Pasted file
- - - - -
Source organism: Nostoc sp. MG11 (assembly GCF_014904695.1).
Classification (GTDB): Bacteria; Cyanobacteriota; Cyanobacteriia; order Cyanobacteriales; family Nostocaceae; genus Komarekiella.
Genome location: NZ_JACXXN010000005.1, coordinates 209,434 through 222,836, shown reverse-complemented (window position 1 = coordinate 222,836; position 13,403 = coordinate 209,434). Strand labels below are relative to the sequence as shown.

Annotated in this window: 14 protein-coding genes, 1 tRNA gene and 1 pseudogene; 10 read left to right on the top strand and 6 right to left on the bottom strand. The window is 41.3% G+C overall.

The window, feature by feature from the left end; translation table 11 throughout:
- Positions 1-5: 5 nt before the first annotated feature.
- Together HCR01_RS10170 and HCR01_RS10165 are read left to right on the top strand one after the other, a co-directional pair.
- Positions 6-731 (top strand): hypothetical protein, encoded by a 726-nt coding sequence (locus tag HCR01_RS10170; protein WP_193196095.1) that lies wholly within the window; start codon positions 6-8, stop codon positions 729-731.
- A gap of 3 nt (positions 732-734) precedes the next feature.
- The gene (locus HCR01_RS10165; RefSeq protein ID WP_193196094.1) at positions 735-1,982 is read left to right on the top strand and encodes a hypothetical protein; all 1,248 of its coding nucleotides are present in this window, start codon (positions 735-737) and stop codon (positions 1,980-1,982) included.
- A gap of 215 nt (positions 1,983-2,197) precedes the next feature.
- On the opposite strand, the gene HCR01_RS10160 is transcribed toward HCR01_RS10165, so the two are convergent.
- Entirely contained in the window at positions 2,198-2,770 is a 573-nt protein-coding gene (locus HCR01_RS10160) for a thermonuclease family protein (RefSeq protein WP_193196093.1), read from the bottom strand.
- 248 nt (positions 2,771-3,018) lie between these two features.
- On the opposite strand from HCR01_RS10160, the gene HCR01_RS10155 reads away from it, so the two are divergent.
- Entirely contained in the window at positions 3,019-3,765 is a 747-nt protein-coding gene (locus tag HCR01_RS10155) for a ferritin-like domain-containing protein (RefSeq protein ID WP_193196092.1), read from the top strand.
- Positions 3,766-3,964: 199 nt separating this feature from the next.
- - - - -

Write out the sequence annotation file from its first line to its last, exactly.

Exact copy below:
Source organism: Nostoc sp. MG11 (assembly GCF_014904695.1).
Classification (GTDB): Bacteria; Cyanobacteriota; Cyanobacteriia; order Cyanobacteriales; family Nostocaceae; genus Komarekiella.
Genome location: NZ_JACXXN010000005.1, coordinates 209,434 through 222,836, shown reverse-complemented (window position 1 = coordinate 222,836; position 13,403 = coordinate 209,434). Strand labels below are relative to the sequence as shown.

Annotated in this window: 14 protein-coding genes, 1 tRNA gene and 1 pseudogene; 10 read left to right on the top strand and 6 right to left on the bottom strand. The window is 41.3% G+C overall.

The window, feature by feature from the left end; translation table 11 throughout:
- Positions 1-5: 5 nt before the first annotated feature.
- Together HCR01_RS10170 and HCR01_RS10165 are read left to right on the top strand one after the other, a co-directional pair.
- Positions 6-731 (top strand): hypothetical protein, encoded by a 726-nt coding sequence (locus tag HCR01_RS10170; protein WP_193196095.1) that lies wholly within the window; start codon positions 6-8, stop codon positions 729-731.
- A gap of 3 nt (positions 732-734) precedes the next feature.
- The gene (locus HCR01_RS10165; RefSeq protein ID WP_193196094.1) at positions 735-1,982 is read left to right on the top strand and encodes a hypothetical protein; all 1,248 of its coding nucleotides are present in this window, start codon (positions 735-737) and stop codon (positions 1,980-1,982) included.
- A gap of 215 nt (positions 1,983-2,197) precedes the next feature.
- On the opposite strand, the gene HCR01_RS10160 is transcribed toward HCR01_RS10165, so the two are convergent.
- Entirely contained in the window at positions 2,198-2,770 is a 573-nt protein-coding gene (locus HCR01_RS10160) for a thermonuclease family protein (RefSeq protein WP_193196093.1), read from the bottom strand.
- 248 nt (positions 2,771-3,018) lie between these two features.
- On the opposite strand from HCR01_RS10160, the gene HCR01_RS10155 reads away from it, so the two are divergent.
- Entirely contained in the window at positions 3,019-3,765 is a 747-nt protein-coding gene (locus tag HCR01_RS10155) for a ferritin-like domain-containing protein (RefSeq protein ID WP_193196092.1), read from the top strand.
- Positions 3,766-3,964: 199 nt separating this feature from the next.